Learning about an auto insurance premium increase can be a serious bummer, especially for safe drivers with clean records.
Thankfully, there are steps motorists can take to limit hikes in their rates:
Drive safe—Avoiding accidents and speeding tickets is the most important part of avoiding an auto insurance premium increase. Motorists with tickets and crashes on their records are higher risks for insurance companies—and their premiums reflect that.
Bundle up—Getting auto, renters, and homeowners’ insurance through the same company is a recipe for savings. Most companies give discounts to customers who bundle coverage.
Look at your deductibles—Deductibles are what drivers are required to pay toward the cost of a claim before insurance kicks in. Many drivers who increase their deductibles see a drop in premiums because they’re limiting the costs their insurance companies will face following an accident.
Look at your vehicles—The cost of repairing a vehicle after a crash factors into insurance premiums. It’s why a high-end sports car is likely going to be more expensive to insure than your everyday sedan. Drivers can consider the types of coverage they have. Comprehensive and collision protection might make sense for newer cars (it may also be required for financed vehicles) but as cars get older, and their values decrease, the expense of such coverage might not be worth it.
Good grades—Adding a teen driver to your policy can be expensive, but many companies will give discounts to young drivers who get B averages in school.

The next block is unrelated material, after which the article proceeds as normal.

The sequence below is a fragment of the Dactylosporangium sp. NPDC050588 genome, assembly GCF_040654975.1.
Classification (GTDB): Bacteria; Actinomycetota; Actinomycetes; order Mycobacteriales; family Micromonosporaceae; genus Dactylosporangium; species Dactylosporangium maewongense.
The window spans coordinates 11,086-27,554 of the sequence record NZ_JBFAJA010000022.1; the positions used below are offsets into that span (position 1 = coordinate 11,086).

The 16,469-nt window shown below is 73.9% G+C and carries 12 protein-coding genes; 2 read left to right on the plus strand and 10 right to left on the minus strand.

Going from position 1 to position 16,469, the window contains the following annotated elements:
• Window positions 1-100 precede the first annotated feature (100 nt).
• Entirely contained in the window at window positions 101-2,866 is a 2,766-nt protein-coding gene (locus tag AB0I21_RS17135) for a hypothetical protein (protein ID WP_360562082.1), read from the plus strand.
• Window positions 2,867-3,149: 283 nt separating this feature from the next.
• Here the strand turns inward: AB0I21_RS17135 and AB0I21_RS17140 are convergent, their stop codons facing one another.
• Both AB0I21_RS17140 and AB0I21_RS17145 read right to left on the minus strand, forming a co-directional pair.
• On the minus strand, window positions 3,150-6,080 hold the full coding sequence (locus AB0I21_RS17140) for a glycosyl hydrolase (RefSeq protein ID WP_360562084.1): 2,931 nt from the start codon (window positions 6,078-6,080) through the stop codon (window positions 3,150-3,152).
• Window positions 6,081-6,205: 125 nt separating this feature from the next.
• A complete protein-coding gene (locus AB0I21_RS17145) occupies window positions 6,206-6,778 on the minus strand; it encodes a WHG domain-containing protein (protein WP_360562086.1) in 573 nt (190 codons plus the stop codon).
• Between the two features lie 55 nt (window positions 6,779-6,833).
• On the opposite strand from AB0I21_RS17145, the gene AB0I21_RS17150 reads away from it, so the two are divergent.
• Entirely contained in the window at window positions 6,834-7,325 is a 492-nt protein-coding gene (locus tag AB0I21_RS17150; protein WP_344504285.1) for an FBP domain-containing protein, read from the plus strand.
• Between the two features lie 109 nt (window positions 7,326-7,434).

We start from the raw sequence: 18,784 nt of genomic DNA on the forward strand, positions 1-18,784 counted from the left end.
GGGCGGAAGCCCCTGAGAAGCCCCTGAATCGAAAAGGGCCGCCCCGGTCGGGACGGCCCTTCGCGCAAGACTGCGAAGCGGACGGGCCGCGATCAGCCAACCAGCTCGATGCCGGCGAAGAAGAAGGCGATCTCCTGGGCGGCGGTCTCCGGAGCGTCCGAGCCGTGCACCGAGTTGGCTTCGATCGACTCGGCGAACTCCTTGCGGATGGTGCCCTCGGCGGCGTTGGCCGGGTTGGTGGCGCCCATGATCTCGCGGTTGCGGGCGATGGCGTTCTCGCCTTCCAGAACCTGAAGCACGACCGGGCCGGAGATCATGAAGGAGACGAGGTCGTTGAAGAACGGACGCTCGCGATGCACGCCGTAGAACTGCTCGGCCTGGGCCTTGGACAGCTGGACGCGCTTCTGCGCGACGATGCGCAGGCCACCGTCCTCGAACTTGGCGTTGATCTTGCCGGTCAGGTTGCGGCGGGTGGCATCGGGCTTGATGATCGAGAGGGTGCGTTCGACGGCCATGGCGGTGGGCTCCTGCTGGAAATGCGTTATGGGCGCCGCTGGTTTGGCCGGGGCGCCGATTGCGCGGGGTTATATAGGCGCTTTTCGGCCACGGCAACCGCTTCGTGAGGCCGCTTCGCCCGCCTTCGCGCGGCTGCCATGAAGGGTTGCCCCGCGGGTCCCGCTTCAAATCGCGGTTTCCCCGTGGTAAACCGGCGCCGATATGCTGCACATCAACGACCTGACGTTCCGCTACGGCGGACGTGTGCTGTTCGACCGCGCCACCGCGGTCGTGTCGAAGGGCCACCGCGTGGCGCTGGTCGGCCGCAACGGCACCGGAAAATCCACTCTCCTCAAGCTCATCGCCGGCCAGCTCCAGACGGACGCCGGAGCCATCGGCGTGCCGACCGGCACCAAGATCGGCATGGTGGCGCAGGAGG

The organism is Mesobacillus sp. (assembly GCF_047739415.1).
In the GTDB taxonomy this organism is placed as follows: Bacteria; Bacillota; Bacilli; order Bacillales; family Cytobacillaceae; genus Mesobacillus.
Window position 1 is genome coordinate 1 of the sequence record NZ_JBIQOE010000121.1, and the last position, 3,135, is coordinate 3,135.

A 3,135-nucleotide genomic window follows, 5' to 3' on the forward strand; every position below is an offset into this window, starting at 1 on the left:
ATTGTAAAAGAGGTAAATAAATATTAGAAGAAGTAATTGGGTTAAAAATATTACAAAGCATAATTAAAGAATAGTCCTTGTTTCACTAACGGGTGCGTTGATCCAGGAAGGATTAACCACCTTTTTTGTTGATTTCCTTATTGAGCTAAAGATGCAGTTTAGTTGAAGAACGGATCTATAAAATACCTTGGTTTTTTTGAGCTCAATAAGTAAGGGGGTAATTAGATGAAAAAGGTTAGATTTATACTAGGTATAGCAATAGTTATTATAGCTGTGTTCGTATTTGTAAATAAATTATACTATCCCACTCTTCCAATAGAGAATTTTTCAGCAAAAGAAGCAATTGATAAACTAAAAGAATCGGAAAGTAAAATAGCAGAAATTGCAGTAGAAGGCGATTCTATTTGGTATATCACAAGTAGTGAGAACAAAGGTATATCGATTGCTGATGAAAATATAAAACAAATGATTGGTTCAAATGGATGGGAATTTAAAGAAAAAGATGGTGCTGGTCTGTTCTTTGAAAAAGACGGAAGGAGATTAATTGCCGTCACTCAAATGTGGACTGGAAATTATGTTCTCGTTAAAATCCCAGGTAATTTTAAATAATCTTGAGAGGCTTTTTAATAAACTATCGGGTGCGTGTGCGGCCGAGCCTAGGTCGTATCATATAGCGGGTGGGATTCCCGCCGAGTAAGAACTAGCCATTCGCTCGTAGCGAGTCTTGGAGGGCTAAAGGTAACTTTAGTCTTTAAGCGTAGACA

Take a defensive driving course—In some states taking a defensive driving course can earn you an insurance discount. Even if you don’t get you a discount, the tips you learn can help keep you safe behind the wheel, which is a big part of managing insurance costs.
Use your garage—Has your garage become more of a storage container than a place to house your vehicle? If so, think about spending a Saturday or Sunday cleaning it out. Some companies offer discounts to drivers who garage their vehicles.
Pay at once—Paying for your policy in one payment versus installments may get you a discount. Some companies also provide discounts to drivers who have monthly payments automatically deducted from their bank accounts.
Maintain good credit—In most states (excluding Massachusetts, California and Hawaii), having mediocre or poor credit can impact your premium.
Talk to your agent—A lot of drivers only talk with their insurance agents when they’re looking for a policy quote or after an accident. But regular communication with your agent can help make sure your insurance costs aren’t higher than necessary.